October - SWA Gender month

9 Oct, 2019

 

The realization of the human rights to safe drinking water and sanitation is essential for achieving gender equality, sustainable development and poverty alleviation. It also empowers women and addresses the root causes of poverty and gender inequality. However, these rights can only be realized when, not only men, but equally women and girls actively and meaningfully participate in legislative and policy developments and their implementation.

As we address this month’s theme, listen to SWA CEO, Catarina de Albuquerque, video message:

 

(Version française)

This month, we will focus on gender and access to water, sanitation and hygiene, which is central to what our partnership does as this is critically to ensuring that we eliminate inequalities.

Throughout October, we will shine a light on how women and girls’ lives are particularly at risk of violations of their human rights to water and sanitation, and are vastly improved by better access to water and sanitation. Women and girls can make a positive impact to the sector if they are able to participate in a meaningful manner in decisions on their access to water, sanitation and hygiene.

But how?

In the majority of countries and cultures, women manage water usage in the home, they invest time in collecting water, they manage family cooking, cleaning and hygiene practices. Where water is not available within the home, women and girls will lose considerable time collecting it, losing opportunities to work or attend school.

Menstrual needs make extra demands on women and girls, both physically, requiring access to sanitation and to menstrual products at school and in the workplace, as well as emotionally and socially due to the stigma associated with menstruation.

When women and girls don’t have proper access to toilets in the home, they are more vulnerable to abuse and attacks, particularly when they have to wait until dark to relieve themselves at public toilets nearby or in the open.

Investing in water, sanitation and hygiene therefore empowers women and girls and allowing them to live a full and dignified life in society!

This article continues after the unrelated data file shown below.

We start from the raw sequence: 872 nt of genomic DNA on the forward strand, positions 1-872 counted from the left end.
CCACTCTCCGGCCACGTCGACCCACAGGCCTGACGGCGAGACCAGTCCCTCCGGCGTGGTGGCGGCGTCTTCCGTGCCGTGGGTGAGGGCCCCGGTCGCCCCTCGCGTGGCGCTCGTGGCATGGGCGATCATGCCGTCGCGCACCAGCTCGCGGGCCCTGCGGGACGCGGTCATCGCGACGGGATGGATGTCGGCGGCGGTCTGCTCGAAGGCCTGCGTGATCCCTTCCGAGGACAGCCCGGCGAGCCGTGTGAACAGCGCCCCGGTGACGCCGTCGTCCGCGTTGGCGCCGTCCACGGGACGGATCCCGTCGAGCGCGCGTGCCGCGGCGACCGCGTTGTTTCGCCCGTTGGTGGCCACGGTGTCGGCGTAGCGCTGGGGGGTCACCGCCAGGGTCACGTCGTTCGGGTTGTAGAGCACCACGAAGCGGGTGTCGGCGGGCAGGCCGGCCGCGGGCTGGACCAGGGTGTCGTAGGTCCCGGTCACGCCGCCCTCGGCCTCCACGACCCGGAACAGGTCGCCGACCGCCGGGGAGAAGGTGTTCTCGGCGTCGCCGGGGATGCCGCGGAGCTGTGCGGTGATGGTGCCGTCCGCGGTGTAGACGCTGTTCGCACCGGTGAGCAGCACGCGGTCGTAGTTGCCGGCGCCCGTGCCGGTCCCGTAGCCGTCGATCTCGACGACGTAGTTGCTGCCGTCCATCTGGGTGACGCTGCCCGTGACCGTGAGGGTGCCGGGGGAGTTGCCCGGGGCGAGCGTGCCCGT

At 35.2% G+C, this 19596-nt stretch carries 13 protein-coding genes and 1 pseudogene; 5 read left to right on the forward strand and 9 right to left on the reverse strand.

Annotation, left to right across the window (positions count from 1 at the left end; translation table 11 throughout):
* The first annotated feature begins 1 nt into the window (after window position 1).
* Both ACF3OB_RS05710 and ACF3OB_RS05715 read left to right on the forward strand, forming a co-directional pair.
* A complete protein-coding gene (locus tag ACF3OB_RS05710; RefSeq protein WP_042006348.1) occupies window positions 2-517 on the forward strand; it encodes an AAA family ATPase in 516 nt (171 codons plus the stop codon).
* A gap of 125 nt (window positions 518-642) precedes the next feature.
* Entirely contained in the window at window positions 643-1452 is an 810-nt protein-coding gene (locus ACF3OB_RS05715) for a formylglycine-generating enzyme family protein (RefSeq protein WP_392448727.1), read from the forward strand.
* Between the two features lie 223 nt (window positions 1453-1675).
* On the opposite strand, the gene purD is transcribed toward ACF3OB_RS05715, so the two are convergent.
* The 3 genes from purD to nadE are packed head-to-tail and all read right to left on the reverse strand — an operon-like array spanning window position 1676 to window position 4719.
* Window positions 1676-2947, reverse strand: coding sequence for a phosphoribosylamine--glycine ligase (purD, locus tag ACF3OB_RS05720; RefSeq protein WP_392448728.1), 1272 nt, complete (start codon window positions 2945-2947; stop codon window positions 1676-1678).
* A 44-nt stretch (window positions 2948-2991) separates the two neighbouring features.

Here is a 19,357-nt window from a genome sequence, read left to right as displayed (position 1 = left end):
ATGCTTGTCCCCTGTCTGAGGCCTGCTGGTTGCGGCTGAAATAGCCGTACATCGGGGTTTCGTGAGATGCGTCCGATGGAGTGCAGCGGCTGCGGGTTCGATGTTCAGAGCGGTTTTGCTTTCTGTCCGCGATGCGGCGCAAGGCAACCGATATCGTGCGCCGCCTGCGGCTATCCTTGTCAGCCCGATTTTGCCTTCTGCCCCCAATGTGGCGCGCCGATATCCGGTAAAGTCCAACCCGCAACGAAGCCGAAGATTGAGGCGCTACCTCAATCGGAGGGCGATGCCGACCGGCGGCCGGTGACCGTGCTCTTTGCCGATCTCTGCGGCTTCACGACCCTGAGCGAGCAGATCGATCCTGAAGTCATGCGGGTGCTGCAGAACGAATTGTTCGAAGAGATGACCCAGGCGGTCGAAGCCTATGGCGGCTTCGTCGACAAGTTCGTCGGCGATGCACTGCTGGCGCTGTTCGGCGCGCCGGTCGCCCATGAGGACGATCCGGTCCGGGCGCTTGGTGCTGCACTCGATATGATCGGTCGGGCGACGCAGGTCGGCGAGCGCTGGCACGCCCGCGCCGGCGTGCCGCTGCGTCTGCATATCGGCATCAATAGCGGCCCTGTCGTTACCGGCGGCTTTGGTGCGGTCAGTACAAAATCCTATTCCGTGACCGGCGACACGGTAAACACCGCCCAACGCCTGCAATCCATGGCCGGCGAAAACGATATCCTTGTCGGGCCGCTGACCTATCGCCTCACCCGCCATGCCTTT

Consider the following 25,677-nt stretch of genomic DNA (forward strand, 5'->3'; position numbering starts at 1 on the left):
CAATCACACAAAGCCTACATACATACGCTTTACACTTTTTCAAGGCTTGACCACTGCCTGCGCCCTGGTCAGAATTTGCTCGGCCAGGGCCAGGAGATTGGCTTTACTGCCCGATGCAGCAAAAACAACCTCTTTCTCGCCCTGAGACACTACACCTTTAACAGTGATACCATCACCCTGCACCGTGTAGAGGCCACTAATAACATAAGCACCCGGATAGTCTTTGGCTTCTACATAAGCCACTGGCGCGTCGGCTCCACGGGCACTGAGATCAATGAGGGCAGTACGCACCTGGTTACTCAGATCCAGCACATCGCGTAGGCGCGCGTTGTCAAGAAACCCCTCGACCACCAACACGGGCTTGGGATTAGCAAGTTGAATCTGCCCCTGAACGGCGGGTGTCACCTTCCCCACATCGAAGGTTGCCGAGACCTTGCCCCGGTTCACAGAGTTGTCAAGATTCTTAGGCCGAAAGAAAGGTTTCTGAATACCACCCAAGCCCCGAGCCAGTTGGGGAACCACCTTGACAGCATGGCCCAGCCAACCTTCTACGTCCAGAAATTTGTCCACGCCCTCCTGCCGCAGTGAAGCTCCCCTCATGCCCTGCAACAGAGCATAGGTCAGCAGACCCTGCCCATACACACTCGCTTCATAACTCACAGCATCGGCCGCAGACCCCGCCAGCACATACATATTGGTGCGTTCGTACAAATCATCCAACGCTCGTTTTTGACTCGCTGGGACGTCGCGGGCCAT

As I said before, no WASH planning, budgeting, or any WASH intervention can be successful without the active and meaningful participation of women and girls, as planning without the involvement of women and girls will not ensure the best solutions to the most entrenched social problems.

At the Sanitation and Water for All partnership, considerations of gender and non-discrimination are cross-cutting principles that permeate everything we do: from the way governments develop national sanitation plans, to the subjects that we prioritise at our high-level meetings, to the people that we invite to speak on panel discussions.  The voices of women and girls are critical to everything that we do.

SWA partners believe that no initiative in water, sanitation and hygiene can be successful without the involvement of women and girls.

This involvement:

  1. reduces the burden of unpaid work on women and girls,
  2. facilitates participation in decision-making, education, employment and social activities and .
  3. contributes to reducing sexual and gender-based violence.

Investing in water, sanitation and hygiene is SIMPLY realizing the human rights of every woman and girl!

This month we’ll publish stories from SWA partners on how they are tackling these issues around the world.

So, stay tuned to our channels, follow us of Facebook, Twitter, LinkedIn and YouTube to hear about the joint work our partners are doing to improve a fairer access to water, sanitation and hygiene, no matter your sex or gender.